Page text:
Pejin, B., Bianco, A., Newmaster, S.G., Sabovljevic, M., Vujisic, L.J., Tesevic, V. Vajs, V., and S. De Rosa. 2011. Fatty acids of Rhodobryum ontariense (Bryaceae). journal Natural Product Research (in press).

Bainard, L., Bainard, J.D., Newmaster, S.G. and Klironomos, J.N. 2011. Mycorrhizal symbiosis stimulates endoreduplication in angiosperms. Plant Cell & Environment doi: 10.1111/j.1365-3040.2011.02354.x.

Maloles, J.R., Ragupathy, S., Nirmala, C., Kabeer, A.A., and Newmaster, S.G. 2011. Exploring Biocultural Diversity - The Fine Scale Ethnotaxa Classification of Millet. Journal of Ethnobiology 31(2).

Kesanakurti, P.R. Fazekas, A.J., Burgess, K., Percy, D., Newmaster, S.G., Graham, S.W., Barrett, S.C.H., Hajibabaei, M. and Husband, B.C. 2011. Spatial patterns of plant diversity below-ground as revealed by DNA barcoding. Molecular Ecology doi: 10.1111/j.1365-294X.2010.04989.x

Burgess, K., Fazekas, A.J., Kesanakurti, P.R., Graham, S.W., Husband, B.C., Newmaster, S.G., Percy, D., Hajibabaei, M. and Barrett, S.C.H. 2011. Discriminating plant species in a local temperate flora using the rbcL+matK DNA barcode. Methods in Ecology and Evolution doi: 10.1111/j.2041-210X.2011.00092.x

McMullin, R.T., Duinker, P.N., Richardson, D.H.S., Cameron, R.P., Hamilton, D.C. and Newmaster, S.G. 2010. Relationships between the structural complexity and lichen community in coniferous forests of southwestern Nova Scotia. Forest Ecology and Management 260:744-749.

Bainard J.D. and Newmaster, S.G. 2010 Widespread endopolyploidy in bryophytes. Journal of Botany doi:10.1155/2010/316356.

Fazekas, A.J., Steeves, R., Newmaster, S.G. and Hollingsworth, P.M. 2010. Stopping the stutter: Improvements in sequence quality from regions with mononucleotide repeats can increase the usefulness of non-coding regions for DNA barcoding. TAXON 13: 694-697(4).

Bainard J.D., Fazekas A.J. and Newmaster, S.G. 2010. Methodology significantly affects genome size estimates: quantitative evidence using bryophytes. Cytometry: Part A. 2010. DOI: 10.1002/cyto.a.20902.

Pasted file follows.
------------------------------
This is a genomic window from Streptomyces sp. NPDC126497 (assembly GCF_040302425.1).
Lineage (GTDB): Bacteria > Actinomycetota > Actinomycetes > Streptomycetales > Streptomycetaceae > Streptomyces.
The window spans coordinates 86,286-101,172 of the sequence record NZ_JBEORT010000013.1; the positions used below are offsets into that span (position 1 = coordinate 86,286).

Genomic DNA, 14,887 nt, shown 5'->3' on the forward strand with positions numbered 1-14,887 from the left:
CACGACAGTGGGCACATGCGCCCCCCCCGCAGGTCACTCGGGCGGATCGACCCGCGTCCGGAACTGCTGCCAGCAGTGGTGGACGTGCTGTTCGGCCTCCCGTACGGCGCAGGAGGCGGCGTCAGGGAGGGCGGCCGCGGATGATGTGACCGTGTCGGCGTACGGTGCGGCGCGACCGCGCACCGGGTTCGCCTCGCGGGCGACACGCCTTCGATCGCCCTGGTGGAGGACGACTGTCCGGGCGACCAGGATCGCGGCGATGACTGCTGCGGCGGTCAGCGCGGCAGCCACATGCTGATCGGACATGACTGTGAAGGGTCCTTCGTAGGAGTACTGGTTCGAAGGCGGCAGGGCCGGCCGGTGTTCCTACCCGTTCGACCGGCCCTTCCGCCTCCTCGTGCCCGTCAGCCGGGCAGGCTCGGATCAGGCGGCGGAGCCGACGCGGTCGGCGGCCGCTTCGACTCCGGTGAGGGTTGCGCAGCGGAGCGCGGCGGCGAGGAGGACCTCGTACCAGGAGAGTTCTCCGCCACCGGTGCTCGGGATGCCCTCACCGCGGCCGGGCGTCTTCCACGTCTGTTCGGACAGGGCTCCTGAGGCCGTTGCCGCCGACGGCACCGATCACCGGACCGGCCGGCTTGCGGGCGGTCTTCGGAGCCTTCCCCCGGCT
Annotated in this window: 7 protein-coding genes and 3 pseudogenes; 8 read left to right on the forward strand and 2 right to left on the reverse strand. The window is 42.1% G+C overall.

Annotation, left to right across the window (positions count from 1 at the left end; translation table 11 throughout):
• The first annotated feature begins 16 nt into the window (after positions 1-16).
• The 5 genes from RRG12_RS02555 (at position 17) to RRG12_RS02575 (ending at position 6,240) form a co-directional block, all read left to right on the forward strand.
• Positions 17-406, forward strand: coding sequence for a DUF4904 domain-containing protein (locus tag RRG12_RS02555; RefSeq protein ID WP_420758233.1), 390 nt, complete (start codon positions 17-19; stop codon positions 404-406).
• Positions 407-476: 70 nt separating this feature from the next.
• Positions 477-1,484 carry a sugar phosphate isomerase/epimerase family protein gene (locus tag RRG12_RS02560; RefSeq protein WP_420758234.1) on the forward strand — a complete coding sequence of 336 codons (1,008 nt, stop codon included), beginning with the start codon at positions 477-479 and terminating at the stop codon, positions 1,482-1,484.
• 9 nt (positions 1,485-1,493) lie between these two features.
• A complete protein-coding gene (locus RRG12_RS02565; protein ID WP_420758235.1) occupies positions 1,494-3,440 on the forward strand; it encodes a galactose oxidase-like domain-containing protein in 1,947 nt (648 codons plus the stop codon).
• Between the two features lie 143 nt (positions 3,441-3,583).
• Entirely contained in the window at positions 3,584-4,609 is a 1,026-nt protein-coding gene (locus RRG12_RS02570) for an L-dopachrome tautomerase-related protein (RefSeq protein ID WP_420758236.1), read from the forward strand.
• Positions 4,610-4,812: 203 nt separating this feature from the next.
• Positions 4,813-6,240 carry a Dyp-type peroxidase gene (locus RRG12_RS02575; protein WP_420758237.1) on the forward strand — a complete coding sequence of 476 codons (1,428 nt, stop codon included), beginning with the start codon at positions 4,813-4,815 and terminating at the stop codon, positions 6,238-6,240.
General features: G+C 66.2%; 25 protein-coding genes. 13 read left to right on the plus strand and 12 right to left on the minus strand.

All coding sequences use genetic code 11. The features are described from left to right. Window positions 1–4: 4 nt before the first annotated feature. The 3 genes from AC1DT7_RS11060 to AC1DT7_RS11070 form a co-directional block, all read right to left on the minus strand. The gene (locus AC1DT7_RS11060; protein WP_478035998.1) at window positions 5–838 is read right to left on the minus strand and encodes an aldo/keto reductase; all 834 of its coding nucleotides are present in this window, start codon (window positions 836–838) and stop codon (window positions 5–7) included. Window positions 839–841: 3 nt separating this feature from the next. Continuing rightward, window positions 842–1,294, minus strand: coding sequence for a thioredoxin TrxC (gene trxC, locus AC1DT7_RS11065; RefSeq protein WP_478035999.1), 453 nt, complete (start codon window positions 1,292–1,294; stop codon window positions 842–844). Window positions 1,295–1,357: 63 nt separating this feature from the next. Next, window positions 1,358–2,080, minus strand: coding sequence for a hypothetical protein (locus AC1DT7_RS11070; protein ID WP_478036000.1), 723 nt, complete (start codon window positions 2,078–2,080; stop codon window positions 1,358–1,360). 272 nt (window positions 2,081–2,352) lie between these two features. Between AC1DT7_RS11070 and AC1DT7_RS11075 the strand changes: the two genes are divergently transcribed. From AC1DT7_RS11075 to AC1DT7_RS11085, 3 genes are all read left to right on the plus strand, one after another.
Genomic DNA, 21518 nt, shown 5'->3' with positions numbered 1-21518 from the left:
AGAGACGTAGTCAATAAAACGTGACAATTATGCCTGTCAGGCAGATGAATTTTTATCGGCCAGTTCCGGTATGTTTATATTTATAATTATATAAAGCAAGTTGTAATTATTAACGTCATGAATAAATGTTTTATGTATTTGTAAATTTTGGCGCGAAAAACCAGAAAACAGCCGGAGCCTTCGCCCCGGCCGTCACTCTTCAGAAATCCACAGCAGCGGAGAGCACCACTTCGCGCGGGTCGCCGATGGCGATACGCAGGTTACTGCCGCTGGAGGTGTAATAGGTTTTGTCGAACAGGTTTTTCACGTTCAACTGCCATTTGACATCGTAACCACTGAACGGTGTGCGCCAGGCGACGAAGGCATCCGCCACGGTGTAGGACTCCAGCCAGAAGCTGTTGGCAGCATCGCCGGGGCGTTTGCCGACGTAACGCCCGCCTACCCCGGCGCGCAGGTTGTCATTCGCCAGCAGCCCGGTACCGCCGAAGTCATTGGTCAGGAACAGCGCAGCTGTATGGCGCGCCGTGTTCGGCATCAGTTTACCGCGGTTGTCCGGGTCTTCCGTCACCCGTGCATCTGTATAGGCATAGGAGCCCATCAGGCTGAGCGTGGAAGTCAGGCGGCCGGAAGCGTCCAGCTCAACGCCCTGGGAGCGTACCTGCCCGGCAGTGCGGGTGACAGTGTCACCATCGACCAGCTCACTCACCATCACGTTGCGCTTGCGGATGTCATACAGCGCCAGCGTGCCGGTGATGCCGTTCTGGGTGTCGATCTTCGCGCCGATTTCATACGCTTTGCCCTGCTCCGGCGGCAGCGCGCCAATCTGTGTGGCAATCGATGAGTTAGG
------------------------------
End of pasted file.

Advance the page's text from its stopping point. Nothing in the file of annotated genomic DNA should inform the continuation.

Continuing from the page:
Fazekas A.J., Steeves R. and Newmaster S.G. 2010. Improving sequencing quality from PCR products containing long mononucleotide repeats. Biotechniques 48(4): 277-285.

Newmaster, S.G. and Ragupathy, S. 2010. Ethnobotany Genomics - Discovery and Innovation in a New Era of Exploratory Research. BioMed Journal of Ethnobiology and Ethnomedicine 6:2: 1-11.

CBOL Plant Working Group. 2009. A DNA barcode for land plants. Proceedings of the National Academy of Sciences (PNAS USA), 106(31): 12794-12797.

Newmaster, S.G., Murugesan, M., Ragupathy, S., and Balasubramaniam, V. 2009. Ethnobotany Genomics study reveals three new species from the Velliangiri Holy Hills in the Nilgiri Biosphere Reserve, Western Ghats, India. Ethnobotany 21: 2-24.

Newmaster, S.G and Ragupathy, S. 2009. Ethnobotany genomics - use of DNA barcoding to explore cryptic diversity in economically important plants. Indian Journal of Science and Technology Vol.2 No 5: 2-8.

Ragupathy, S. and Newmaster, S.G. 2009. Valorizing the 'Irulas' traditional knowledge of medicinal plants in the Kodiakkarai Reserve Forest, India. BioMed Journal of Ethnobiology and Ethnomedicine 5:10 (doi:10.1186/1746-4269-5-10).

Ragupathy, S., Newmaster, S.G., Velusamy, B. and Murugesan, M. 2009. DNA barcoding discriminates a new cryptic grass species revealed in an ethnobotany study by the hill tribes of the Western Ghats in southern India. Molecular Ecology Resources 9(Supp. l.): 172-180. (doi: 10.1111/j.1755-0998.2009.02642.x).

Newmaster, S.G and Ragupathy, S. 2009. Testing Plant Barcoding in a Sister Species Complex of Pantropical Acacias (Mimosoideae, Fabaceae) Molecular Ecology Resources 9 (Suppl. 1),164-171 (doi: 10.1111/j.1755-0998.2009.02641.x).

Fazekas, A.J., Kesanakurti, P.R., Burgess K.S., Percy, D.M., Graham, S.W., Barrett, S.C.H., Newmaster, S.G., Hajibabaei, M. and Husband, B.C. 2009. Are plant species inherently harder to discriminate than animal species using DNA barcoding markers? Molecular Ecology Resources 9(Supp. l.): 130-139 doi: 10.1111/j.1755-0998.2009.02652.x.

Newmaster, S.G., Ragupathy, S. and Janovec, J. 2009. A Botanical Renaissance: State-of-the-art DNA Barcoding Facilitates an Automated Identification Technology (AIT) System for Plants. International Journal of Computer Applications in Technology 35(1):50-60.

Ragupathy, S., Newmaster, S.G., Murugesan M. and Velusamy, B. 2008. Consensus of the 'Malasars' traditional aboriginal knowledge of medicinal plants in the Velliangiri holy hills, India. BioMed Journal of Ethnobiology and Ethnomedicine. 4:8 1-14.

Cole, H., Pitt, D. and Newmaster, S.G. 2008. Long-term outcome of precommercial thinning in northwestern New Brunswick: Part II: Recovery of Floristic diversity, iForest - Biogeosciences and Forestry doi:10.3832/ifor0470-0010145.